Analysts react to incentives, too

Regulators are necessary. There, I said it. There is always a balance to strike between too little regulation, which often comes at the expense of consumers, and too much regulation, which may come at the expense of an efficient market.

One of the areas that used to be a heavily unregulated market that was tilted against consumers was the market for sell-side research recommendations. Nobody checked if sell-side analysts gave fair ratings and recommendations on the stocks they covered. The result was that it all got out of hand during the tech craze of the late 1990s with sell-side analysts trying to attract issuers with favourable ratings to become clients of the investment banking arm of their employers. The result was that an analyst’s buy rating became effectively worthless as a signal to buy-side investors because the ratio of buy-rated stocks to sell-rated stocks was a whopping 39-to-1 (according to an analysis by Charles Kang and his colleagues).

After the tech bubble burst, regulators in the United States stepped in with Global Settlement regulations that require brokers to prominently disclose the ratio of buys to sells in their reports. The result was a decline in the buy-to-sell ratio to 6-to-1. This is desirable because it reduces the excesses of the 1990s and hopefully makes a buy rating more meaningful.

The problem just is that twenty years later, analysts have reacted to these incentives and now game the system the other way. Today, analysts are very much aware of the fact that their coverage and their rating distributions are being monitored by their employers and investors.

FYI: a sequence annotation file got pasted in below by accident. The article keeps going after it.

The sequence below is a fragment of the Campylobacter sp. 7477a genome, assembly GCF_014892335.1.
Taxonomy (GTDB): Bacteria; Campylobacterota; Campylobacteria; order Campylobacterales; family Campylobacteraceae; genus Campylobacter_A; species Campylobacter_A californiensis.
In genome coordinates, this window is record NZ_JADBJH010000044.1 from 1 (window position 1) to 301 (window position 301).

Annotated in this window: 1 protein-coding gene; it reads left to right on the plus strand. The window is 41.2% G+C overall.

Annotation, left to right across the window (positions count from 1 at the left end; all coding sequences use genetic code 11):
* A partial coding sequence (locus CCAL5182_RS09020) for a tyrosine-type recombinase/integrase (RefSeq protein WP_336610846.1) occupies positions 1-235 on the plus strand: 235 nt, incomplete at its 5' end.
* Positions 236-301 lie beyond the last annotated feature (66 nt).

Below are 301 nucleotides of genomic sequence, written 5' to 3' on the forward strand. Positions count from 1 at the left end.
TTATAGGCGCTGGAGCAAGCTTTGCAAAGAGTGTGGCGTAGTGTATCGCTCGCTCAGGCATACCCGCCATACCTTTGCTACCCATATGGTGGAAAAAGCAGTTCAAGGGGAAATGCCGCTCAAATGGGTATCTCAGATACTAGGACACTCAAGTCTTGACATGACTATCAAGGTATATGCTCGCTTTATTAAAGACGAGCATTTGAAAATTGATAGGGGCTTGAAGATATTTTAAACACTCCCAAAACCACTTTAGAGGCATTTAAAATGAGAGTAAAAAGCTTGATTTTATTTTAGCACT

So, what they tend to do is whenever they issue a buy recommendation on a stock, they try to find another stock on which to issue a sell recommendation in order to balance out their distribution of recommendations.

According to the study by Charles Kang mentioned above this trend towards issuing a sell recommendation in tandem with a buy recommendation is particularly strong for bulge bracket brokerage firms that are under more intense public scrutiny and for star analysts that are more prominent and face more intense public scrutiny. And stocks that are downgraded to “sell” in tandem with another stock being upgraded to “buy” are more often downgraded without a corresponding downgrade in earnings estimates. In essence, the analysts downgrade the stocks to sell because they have to in order not to skew their portfolios too much towards “buy” ratings.

20 years after the tech crash, we now have the unintended situation where sell ratings have become much less informative and in many cases meaningless because analysts just issue negative recommendations in order to manage their rating distribution. Analysts at smaller brokerage firms or companies that don’t have to adopt these US regulations now have an advantage because they can more clearly express their opinions. And when they issue a sell recommendation on a stock, investors should pay attention.